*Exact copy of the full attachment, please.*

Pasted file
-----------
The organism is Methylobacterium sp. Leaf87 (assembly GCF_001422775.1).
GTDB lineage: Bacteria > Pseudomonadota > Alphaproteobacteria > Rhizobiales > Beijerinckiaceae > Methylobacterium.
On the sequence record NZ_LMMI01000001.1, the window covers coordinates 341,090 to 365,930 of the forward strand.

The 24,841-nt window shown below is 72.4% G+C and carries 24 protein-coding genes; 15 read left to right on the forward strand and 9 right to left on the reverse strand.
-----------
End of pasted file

The organism is Methylobacterium sp. Leaf87 (assembly GCF_001422775.1).
GTDB lineage: Bacteria > Pseudomonadota > Alphaproteobacteria > Rhizobiales > Beijerinckiaceae > Methylobacterium.
On the sequence record NZ_LMMI01000001.1, the window covers coordinates 341,090 to 365,930 of the forward strand.

The 24,841-nt window shown below is 72.4% G+C and carries 24 protein-coding genes; 15 read left to right on the forward strand and 9 right to left on the reverse strand.